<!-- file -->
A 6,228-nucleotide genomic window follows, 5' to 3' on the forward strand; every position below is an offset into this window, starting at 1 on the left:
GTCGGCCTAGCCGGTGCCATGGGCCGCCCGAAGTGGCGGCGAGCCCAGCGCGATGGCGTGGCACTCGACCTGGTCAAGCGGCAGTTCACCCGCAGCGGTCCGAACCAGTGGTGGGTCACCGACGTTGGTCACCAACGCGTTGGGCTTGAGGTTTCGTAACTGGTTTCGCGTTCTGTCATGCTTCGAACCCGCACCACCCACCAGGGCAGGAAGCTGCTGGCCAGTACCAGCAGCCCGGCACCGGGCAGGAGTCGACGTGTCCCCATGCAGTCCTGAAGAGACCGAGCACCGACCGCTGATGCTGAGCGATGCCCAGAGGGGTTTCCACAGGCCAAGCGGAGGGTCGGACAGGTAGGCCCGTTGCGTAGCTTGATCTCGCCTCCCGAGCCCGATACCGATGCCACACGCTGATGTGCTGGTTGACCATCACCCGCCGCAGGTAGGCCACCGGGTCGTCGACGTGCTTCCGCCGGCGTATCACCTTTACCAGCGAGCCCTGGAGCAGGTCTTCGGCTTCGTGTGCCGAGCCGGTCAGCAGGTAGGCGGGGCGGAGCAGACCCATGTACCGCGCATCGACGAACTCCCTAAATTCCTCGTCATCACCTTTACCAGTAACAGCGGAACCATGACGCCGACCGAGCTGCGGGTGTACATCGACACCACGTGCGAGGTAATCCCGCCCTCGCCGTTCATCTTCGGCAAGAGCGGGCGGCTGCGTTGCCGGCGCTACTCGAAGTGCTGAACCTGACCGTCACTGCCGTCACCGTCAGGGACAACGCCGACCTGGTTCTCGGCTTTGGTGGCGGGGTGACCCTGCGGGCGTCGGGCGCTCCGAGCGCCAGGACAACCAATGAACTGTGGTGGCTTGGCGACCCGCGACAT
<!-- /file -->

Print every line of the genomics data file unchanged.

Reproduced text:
A 6,228-nucleotide genomic window follows, 5' to 3' on the forward strand; every position below is an offset into this window, starting at 1 on the left:
GTCGGCCTAGCCGGTGCCATGGGCCGCCCGAAGTGGCGGCGAGCCCAGCGCGATGGCGTGGCACTCGACCTGGTCAAGCGGCAGTTCACCCGCAGCGGTCCGAACCAGTGGTGGGTCACCGACGTTGGTCACCAACGCGTTGGGCTTGAGGTTTCGTAACTGGTTTCGCGTTCTGTCATGCTTCGAACCCGCACCACCCACCAGGGCAGGAAGCTGCTGGCCAGTACCAGCAGCCCGGCACCGGGCAGGAGTCGACGTGTCCCCATGCAGTCCTGAAGAGACCGAGCACCGACCGCTGATGCTGAGCGATGCCCAGAGGGGTTTCCACAGGCCAAGCGGAGGGTCGGACAGGTAGGCCCGTTGCGTAGCTTGATCTCGCCTCCCGAGCCCGATACCGATGCCACACGCTGATGTGCTGGTTGACCATCACCCGCCGCAGGTAGGCCACCGGGTCGTCGACGTGCTTCCGCCGGCGTATCACCTTTACCAGCGAGCCCTGGAGCAGGTCTTCGGCTTCGTGTGCCGAGCCGGTCAGCAGGTAGGCGGGGCGGAGCAGACCCATGTACCGCGCATCGACGAACTCCCTAAATTCCTCGTCATCACCTTTACCAGTAACAGCGGAACCATGACGCCGACCGAGCTGCGGGTGTACATCGACACCACGTGCGAGGTAATCCCGCCCTCGCCGTTCATCTTCGGCAAGAGCGGGCGGCTGCGTTGCCGGCGCTACTCGAAGTGCTGAACCTGACCGTCACTGCCGTCACCGTCAGGGACAACGCCGACCTGGTTCTCGGCTTTGGTGGCGGGGTGACCCTGCGGGCGTCGGGCGCTCCGAGCGCCAGGACAACCAATGAACTGTGGTGGCTTGGCGACCCGCGACAT